The Weekly Wonk: An early look at next year’s budget picture | Oklahoma deserves state leadership | Action needed to support children, families

What’s up this week at Oklahoma Policy Institute? The Weekly Wonk shares our most recent publications and other resources to help you stay informed about Oklahoma. Numbers of the Day and Policy Notes are from our daily news briefing, In The Know. Click here to subscribe to In The Know.

This week’s edition of The Weekly Wonk was published with contributions from Communications Intern Lilly Strom.

This Week from OK Policy

Revenue estimates don’t make budgets. Leaders do: On Friday, the State Board of Equalization provided the revenue certification that will serve as the basis for Oklahoma’s budget year that starts July 1, 2021 (FY 2022). The news was better than expected, but doesn’t suggest the state’s long-term budget slide is over. It’s best to think of the FY 2022 revenue estimate as a one-year reprieve from the pattern of long term budget decline, which likely starts anew in FY 2023. Even with the estimated increase for FY 2022, spending will be 27 percent or $3 billion, below FY 2000 when we adjust for inflation and population growth. In other words, the Board’s estimate shows we are only going up a short, small hill on the ongoing rollercoaster that is Oklahoma’s state government. [Paul Shinn / OK Policy]

Oklahomans deserve state leadership: During the second weekend in December, Oklahoma crossed a grim milestone as the COVID-19 death toll reached more than 2,000. We are losing nurses, teachers, grandparents, children, friends, family members, and loved ones to preventable deaths. State leaders, however, can drastically change these outcomes and save hundreds or thousands of Oklahomans. We can still ease the burden on hospitals and save countless lives by de-politicizing things like masks and gathering restrictions, listening to experts, and providing targeted relief to those most impacted. [Emma Morris / OK Policy]

New KIDS COUNT® pandemic policy report shows immediate action needed for Oklahoma children and families: The coronavirus pandemic is having a devastating impact on children and families in Oklahoma, and its toll on communities of color is even more severe. In November, Oklahoma saw a new record spike with daily cases doubling to more than 3,000 in a matter of weeks. While many families are grappling with the illness itself, many more are facing the unexpected economic toll of the pandemic from lost wages, lack of child care, and school closures. [Rebecca Fine / OK Policy]

New report shows the importance of assistance programs to Oklahoma families: Helping families who need assistance helps all Oklahomans. Poverty affects us all because many people living in poverty have poorer health, are less able to work, and more likely to engage in criminal behavior. Poverty saps our most precious resource; economists call it “human capital,” but it’s really just all of us being able to do our best. Some research shows that higher-poverty areas, such as Oklahoma, have lower economic growth. Impacts of poverty can keep people from entering the workforce and reaching their full capacity when they can work. As noted below, poverty (and thus the need for assistance) is greatest among persons of color. Citigroup estimates the cost of Black inequality alone is 0.35 percent of gross domestic product. In Oklahoma, with a gross state product of $202 billion before the COVID-19 pandemic, we’d be adding $700 million to our economy, the equivalent of 18,000 good-paying ($40,000) jobs. Assistance programs aren’t a handout — they’re an investment in Oklahoma’s health, safety, and economic growth. [Paul Shinn / OK Policy]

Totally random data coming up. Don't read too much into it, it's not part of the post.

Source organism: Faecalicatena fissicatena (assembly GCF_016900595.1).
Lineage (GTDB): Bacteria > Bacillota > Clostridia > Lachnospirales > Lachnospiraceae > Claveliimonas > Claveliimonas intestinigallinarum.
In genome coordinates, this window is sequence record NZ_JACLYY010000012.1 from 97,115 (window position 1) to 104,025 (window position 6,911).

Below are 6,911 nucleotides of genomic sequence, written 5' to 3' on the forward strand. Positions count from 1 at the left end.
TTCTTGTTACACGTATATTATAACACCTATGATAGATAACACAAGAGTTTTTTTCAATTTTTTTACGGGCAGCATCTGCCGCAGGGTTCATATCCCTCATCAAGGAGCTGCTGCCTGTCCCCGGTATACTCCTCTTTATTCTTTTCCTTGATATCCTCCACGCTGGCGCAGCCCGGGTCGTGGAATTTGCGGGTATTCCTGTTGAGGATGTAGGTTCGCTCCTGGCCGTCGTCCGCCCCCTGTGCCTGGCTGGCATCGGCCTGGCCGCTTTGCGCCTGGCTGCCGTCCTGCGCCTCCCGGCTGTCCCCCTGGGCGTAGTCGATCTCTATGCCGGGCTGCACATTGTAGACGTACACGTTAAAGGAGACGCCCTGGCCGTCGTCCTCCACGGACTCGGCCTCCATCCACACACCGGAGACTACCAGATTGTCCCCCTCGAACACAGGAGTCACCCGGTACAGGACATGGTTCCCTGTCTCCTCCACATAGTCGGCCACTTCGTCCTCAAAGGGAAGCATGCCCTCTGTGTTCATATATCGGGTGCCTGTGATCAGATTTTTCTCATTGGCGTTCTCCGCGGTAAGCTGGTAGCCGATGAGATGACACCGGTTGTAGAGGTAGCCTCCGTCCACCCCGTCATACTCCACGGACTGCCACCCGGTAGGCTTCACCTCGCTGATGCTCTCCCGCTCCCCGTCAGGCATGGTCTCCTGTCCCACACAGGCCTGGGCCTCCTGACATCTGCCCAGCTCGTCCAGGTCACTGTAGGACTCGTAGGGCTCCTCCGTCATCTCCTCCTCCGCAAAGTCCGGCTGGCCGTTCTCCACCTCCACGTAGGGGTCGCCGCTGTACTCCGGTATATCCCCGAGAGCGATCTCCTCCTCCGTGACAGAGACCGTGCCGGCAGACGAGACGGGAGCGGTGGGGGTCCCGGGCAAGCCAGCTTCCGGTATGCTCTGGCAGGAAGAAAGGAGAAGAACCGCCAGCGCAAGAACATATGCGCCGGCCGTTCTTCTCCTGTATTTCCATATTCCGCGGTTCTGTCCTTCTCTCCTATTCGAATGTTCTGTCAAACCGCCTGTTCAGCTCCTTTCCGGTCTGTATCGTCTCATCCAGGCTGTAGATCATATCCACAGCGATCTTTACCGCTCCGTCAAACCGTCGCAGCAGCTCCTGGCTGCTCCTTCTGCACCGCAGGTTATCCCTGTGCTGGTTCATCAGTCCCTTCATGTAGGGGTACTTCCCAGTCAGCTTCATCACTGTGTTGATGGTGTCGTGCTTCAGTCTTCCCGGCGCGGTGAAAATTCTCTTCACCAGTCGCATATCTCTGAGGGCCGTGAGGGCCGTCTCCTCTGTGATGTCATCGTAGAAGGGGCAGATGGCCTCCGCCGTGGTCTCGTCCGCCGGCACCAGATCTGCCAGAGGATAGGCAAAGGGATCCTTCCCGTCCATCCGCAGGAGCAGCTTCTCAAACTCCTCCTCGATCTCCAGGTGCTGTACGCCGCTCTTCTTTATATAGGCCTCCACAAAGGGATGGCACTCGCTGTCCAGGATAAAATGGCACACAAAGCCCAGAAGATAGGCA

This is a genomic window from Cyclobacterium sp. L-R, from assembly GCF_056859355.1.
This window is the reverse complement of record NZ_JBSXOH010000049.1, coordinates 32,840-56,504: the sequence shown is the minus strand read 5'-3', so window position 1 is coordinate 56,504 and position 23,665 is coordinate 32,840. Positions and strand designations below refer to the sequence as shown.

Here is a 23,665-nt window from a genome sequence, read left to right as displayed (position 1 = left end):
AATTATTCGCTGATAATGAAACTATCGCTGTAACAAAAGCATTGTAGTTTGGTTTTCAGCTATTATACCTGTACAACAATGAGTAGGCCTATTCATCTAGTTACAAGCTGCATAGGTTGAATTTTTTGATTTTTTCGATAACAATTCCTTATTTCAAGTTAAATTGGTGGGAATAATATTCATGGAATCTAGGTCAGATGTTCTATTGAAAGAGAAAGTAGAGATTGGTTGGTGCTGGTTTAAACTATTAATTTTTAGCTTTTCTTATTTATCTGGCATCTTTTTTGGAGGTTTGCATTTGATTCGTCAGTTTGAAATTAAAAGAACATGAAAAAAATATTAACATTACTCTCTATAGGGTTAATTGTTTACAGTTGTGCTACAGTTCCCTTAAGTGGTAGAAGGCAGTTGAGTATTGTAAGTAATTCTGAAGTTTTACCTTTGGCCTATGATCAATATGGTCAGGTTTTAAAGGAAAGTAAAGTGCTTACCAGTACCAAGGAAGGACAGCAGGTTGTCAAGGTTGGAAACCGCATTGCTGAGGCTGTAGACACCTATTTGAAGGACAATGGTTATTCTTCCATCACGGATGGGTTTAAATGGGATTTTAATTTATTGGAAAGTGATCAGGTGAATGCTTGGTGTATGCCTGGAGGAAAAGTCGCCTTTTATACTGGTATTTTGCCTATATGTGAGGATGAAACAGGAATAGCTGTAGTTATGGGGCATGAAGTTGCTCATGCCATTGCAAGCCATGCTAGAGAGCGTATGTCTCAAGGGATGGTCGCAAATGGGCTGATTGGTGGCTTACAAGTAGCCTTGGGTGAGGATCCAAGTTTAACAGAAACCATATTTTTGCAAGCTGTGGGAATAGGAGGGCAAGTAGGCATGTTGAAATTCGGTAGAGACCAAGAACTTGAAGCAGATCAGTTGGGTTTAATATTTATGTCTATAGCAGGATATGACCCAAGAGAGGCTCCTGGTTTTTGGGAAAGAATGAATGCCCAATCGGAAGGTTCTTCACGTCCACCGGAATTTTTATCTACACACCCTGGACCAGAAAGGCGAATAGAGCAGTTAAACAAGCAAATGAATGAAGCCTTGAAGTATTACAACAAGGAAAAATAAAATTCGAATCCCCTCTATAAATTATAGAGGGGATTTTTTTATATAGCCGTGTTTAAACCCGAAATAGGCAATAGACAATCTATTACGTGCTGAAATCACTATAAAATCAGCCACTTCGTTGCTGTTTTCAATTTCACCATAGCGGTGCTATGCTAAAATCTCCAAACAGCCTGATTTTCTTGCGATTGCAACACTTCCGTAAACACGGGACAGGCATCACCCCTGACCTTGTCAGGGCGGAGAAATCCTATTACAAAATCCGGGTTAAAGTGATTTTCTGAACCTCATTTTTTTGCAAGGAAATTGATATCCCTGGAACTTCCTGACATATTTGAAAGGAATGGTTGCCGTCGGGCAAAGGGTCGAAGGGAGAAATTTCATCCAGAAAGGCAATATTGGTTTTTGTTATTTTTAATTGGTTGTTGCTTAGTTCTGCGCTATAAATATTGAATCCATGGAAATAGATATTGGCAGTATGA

Three key Senate committee chairs named (Capitol Update): Senate President Pro Tempore Greg Treat announced the appointment of Senate committee membership and chairs for the upcoming session. There were three key vacant committee chairmanships for committees with jurisdiction over policies that effect every Oklahoman. [Steve Lewis / Captiol Update]

Policy Matters: Avoiding the benefit ‘cliff effect’: Public assistance programs are intended to provide a measure of security for community members who most need a helping hand. If designed correctly, these state and federal programs should work together to encourage recipients to grow their income and eventually become self-sufficient. However, as we noted in a recent Oklahoma Policy Institute report developed in partnership with the Charles and Lynn Schusterman Family Foundation, the fragile and interconnected relationships between these programs can unintentionally harm families and discourage work. [Ahniwake Rose / Policy Matters]

Weekly What’s That

Open Meetings Act

Oklahoma’s Open Meetings Act (25 O.S. Sections 301-314) requires all public bodies to file advance notice of regularly scheduled and special meetings with the Secretary of State, as well as advance notice of changes in date, time, or location of regularly scheduled meetings.

Under the Act, agendas for regular and special meetings must be posted in a publicly-accessible location for at least 24 hours prior to its meeting, and agendas must identify all items of business of the meeting.

”Public body” means all boards, bureaus, commissions, agencies, trusteeships, authorities, councils, committees, public trusts, task forces or study groups supported in whole or in part by public funds or entrusted with the expending of public funds, or administering public property, and includes all committees or subcommittees of any public body. Any gathering of a majority of members of a public body is subject to the Open Meetings Act.